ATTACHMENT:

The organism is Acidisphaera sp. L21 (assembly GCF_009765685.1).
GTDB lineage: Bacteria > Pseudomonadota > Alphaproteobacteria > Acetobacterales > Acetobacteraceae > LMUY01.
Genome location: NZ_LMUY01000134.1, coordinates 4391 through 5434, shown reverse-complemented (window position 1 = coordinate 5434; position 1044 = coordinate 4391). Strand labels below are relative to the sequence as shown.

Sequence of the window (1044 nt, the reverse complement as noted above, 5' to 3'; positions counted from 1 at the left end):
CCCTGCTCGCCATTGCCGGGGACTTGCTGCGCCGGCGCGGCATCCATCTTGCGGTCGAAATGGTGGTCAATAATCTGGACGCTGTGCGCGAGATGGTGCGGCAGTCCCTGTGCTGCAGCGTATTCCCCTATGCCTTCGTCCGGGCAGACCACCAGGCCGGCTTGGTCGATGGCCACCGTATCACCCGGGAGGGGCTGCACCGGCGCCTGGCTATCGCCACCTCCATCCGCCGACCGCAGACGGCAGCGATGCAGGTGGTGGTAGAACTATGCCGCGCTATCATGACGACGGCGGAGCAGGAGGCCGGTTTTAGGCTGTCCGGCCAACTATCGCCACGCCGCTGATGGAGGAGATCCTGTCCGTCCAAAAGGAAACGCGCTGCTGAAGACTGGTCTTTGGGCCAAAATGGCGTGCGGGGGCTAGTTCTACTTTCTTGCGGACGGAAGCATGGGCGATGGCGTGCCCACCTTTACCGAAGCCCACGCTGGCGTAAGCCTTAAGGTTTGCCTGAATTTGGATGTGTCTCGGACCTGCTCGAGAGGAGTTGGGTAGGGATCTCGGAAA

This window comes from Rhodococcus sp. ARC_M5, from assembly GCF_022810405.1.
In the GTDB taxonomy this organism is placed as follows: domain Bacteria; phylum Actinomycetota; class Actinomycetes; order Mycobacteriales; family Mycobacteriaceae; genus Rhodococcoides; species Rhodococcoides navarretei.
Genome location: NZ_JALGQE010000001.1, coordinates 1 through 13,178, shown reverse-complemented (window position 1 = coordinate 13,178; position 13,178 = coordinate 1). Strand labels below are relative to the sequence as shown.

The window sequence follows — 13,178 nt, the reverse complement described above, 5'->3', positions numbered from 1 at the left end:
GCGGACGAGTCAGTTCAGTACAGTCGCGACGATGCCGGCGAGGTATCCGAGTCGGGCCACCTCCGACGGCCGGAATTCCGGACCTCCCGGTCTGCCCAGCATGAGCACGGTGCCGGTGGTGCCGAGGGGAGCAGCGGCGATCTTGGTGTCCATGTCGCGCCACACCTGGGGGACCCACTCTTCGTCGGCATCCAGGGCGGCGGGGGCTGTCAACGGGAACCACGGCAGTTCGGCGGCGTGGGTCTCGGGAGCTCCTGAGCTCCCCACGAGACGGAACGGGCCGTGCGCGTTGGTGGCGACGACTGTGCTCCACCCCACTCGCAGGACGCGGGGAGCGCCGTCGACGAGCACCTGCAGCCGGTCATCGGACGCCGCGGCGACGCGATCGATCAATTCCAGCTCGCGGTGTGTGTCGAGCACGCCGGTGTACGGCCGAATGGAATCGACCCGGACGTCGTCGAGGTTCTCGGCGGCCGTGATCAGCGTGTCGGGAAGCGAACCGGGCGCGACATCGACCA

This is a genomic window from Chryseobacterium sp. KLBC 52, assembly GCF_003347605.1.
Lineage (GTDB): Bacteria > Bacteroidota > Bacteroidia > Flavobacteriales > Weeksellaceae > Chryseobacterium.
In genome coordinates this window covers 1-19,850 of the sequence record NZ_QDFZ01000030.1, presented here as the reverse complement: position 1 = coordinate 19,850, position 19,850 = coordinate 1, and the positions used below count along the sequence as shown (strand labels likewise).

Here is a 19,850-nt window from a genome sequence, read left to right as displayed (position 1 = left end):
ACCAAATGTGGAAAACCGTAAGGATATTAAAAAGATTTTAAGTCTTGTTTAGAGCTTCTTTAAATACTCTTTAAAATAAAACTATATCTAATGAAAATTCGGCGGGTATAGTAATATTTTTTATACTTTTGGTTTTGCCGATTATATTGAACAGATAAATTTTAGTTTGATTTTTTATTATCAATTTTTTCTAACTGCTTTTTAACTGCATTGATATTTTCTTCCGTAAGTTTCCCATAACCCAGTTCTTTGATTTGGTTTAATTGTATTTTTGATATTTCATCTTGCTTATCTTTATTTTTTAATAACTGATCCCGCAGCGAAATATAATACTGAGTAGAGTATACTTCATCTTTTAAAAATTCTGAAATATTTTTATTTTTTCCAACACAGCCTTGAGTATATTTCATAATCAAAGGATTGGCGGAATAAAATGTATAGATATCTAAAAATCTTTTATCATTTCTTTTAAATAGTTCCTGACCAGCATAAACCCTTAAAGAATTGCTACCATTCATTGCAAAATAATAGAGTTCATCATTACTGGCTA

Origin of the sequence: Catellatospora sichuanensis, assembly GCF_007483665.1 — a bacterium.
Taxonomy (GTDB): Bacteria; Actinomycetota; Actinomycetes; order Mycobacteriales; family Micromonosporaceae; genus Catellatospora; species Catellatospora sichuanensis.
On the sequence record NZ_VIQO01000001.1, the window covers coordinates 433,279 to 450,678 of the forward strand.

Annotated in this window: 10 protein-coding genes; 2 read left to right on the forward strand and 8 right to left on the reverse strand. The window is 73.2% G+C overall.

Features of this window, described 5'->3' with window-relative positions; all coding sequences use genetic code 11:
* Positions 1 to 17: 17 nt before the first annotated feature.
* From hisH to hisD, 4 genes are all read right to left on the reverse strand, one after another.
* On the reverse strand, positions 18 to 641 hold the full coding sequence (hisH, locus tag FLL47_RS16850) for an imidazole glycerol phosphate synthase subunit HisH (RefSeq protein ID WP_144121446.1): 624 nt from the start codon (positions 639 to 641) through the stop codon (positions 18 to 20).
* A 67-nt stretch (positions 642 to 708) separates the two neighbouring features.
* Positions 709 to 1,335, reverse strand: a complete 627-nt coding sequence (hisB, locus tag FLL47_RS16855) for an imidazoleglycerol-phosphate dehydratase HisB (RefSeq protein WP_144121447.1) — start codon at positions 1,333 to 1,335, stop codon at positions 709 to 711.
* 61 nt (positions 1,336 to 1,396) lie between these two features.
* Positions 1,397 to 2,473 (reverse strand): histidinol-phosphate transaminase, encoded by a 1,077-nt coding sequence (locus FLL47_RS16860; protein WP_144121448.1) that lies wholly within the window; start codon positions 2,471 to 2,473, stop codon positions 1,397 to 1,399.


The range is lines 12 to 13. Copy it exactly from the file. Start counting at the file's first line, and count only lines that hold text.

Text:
Lineage (GTDB): Bacteria > Bacteroidota > Bacteroidia > Flavobacteriales > Weeksellaceae > Chryseobacterium.
In genome coordinates this window covers 1-19,850 of the sequence record NZ_QDFZ01000030.1, presented here as the reverse complement: position 1 = coordinate 19,850, position 19,850 = coordinate 1, and the positions used below count along the sequence as shown (strand labels likewise).